Daniel J. Elazar introduced the concept of civil community to explain the comprehensive political system that serves cities and their surrounding areas. A functioning civil community includes a variety of political institutions, including formal governments and governmental agencies, non-profit organizations serving the public interest, local political parties, and interest groups. The civil community provides a wide range of activities and services for its residents that are influenced and determined by local expectations and demands. In short, the local political system is able to shape government services and activities to meet local needs. Elazar’s The Cities of the Prairie (1970) introduced the civil community model comparing and contrasting political, social, and economic developments in ten medium-size Midwestern cities. Along with a team of researchers Elazar revisited these cities every twenty years over a forty year period (1960–2000) and published two more studies.
I am currently a Fellow at the Center for the Study of Federalism (federalism.org) which was founded by Daniel Elazar. The Center is providing me with a grant to replicate Elazar’s model of civil community by studying six cities in Pennsylvania. The articles will be published in 2020 in a Special Issue of Commonwealth: A Journal of Pennsylvania Politics and Policy which I will be editing. We also hope to publish an expanded version of the project as an edited volume.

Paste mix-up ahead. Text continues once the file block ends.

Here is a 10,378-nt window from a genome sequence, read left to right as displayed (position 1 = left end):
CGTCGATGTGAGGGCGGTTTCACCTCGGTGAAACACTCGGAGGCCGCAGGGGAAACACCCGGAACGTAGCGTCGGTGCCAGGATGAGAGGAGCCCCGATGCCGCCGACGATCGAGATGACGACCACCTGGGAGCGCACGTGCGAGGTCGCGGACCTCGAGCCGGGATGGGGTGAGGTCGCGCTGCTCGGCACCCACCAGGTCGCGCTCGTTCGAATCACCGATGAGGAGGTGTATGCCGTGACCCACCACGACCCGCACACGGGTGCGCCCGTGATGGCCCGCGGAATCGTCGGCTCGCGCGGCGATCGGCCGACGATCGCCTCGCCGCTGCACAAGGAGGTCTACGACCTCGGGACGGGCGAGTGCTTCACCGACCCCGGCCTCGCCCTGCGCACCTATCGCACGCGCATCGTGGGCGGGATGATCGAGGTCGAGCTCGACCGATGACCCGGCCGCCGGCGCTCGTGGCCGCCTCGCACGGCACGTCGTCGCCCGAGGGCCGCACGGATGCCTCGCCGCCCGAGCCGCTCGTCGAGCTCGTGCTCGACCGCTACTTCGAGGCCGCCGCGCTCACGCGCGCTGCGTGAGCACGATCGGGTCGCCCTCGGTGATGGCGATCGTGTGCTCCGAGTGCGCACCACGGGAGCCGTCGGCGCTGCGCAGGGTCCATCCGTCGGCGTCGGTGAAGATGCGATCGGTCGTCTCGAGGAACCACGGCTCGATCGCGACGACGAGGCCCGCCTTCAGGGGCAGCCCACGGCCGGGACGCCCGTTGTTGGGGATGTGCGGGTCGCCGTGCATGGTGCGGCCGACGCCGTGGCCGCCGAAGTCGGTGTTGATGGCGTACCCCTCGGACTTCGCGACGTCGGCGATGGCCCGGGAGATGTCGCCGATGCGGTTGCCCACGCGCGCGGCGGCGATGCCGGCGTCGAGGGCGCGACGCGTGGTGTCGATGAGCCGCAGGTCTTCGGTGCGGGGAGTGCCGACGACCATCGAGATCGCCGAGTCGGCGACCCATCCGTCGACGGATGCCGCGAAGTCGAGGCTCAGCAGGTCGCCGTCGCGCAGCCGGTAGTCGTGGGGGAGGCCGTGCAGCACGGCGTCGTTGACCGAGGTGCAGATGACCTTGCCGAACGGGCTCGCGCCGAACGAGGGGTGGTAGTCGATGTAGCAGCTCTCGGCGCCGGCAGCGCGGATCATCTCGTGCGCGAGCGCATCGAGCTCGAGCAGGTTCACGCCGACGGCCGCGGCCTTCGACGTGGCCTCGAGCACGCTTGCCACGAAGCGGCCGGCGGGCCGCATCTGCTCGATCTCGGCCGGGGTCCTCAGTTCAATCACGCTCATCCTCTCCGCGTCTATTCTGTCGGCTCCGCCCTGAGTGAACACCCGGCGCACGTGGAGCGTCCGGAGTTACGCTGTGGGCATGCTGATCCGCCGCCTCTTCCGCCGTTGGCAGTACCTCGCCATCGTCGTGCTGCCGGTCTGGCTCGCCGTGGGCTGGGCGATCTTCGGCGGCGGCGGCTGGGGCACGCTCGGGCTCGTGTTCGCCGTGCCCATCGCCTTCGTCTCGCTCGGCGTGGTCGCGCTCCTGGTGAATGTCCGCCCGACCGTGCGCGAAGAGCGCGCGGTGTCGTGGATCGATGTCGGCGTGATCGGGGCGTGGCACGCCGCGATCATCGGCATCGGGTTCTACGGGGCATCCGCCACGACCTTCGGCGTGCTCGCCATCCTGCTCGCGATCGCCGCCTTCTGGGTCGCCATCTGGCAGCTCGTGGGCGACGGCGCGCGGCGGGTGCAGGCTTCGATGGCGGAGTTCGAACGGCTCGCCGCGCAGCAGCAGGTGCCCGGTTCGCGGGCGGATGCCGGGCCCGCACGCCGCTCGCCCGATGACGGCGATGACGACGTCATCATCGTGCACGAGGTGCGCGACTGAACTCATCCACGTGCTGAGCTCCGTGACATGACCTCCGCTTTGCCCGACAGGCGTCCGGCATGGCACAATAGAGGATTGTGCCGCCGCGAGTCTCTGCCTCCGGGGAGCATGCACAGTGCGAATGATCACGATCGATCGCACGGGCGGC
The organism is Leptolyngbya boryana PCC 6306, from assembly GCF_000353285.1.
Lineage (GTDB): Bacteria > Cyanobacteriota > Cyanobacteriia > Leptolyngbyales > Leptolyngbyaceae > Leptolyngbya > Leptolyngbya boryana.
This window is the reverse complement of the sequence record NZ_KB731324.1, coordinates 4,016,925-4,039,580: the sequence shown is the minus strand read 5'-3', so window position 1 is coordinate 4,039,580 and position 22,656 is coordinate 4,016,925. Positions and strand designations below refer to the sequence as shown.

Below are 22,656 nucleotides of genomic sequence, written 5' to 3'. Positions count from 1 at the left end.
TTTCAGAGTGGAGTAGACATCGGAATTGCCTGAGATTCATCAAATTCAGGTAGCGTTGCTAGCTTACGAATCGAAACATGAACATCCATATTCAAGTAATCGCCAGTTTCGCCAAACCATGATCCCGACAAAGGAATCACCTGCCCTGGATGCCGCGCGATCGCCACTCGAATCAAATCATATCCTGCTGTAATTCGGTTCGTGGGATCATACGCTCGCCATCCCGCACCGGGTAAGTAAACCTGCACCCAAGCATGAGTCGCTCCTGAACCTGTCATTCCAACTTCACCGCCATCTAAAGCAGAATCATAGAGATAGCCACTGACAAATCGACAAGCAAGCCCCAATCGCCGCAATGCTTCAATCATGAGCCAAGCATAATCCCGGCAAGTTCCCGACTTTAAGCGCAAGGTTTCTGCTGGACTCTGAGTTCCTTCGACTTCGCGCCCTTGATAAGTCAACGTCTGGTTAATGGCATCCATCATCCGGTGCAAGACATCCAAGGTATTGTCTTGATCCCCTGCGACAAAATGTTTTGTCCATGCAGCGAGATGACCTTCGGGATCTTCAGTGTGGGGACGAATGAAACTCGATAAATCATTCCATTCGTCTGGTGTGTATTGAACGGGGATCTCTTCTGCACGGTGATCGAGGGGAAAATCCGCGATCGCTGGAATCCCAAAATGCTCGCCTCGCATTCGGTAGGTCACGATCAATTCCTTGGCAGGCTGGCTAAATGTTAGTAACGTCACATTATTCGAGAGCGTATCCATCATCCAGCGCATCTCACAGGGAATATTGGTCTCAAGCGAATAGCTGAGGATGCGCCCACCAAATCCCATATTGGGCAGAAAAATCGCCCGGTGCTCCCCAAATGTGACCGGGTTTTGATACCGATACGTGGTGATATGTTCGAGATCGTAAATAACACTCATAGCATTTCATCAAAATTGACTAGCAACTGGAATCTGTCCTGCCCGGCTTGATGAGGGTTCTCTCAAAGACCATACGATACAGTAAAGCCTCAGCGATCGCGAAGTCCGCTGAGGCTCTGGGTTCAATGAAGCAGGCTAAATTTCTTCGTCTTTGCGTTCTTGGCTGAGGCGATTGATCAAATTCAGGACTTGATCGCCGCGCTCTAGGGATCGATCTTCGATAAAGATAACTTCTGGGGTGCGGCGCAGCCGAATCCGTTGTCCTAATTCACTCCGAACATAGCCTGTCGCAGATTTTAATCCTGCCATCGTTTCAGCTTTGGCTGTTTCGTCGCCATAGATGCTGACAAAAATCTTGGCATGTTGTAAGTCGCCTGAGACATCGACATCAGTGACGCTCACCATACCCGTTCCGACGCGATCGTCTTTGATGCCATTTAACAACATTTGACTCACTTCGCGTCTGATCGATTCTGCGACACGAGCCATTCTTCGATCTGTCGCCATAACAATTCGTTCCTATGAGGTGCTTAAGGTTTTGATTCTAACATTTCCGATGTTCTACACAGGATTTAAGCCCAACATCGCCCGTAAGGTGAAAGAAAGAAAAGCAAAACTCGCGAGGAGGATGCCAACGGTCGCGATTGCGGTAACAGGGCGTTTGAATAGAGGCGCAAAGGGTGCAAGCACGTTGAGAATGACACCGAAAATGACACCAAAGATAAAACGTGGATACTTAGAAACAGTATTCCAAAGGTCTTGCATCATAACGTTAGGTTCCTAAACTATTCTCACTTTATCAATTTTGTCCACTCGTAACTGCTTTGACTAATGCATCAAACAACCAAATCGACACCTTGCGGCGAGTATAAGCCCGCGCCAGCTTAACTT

This page is currently under construction. However, it will provide resources for studying civil community in Pennsylvania.
Demographics by County and Municipality (including income distribution in bar charts) from PA Department of Community and Economic Development.
Municipal Financial Data (including tax revenues, expenditures, debt and intergovernmental transfers (from PA Department of Community and Economic Development.
Pennsylvania State Data Center: data dashboards on socioeconomic status, education, etc. for PA municipalities and counties.
- Homelessness in Pennsylvania by region.
- Commuting flows in Pennsylvania.
- Population Density in Pennsylvania by Census Tract.
- Detailed Population Information in Pennsylvania by county.
Workforce Development Area Profiles: employment and industry information for economic development areas in PA.
St. Louis Fed: employment and economic data for Pennsylvania counties and MSAs.
Cleveland Fed: data on Pennsylvania.
Federal Reserve Bank of Philadelphia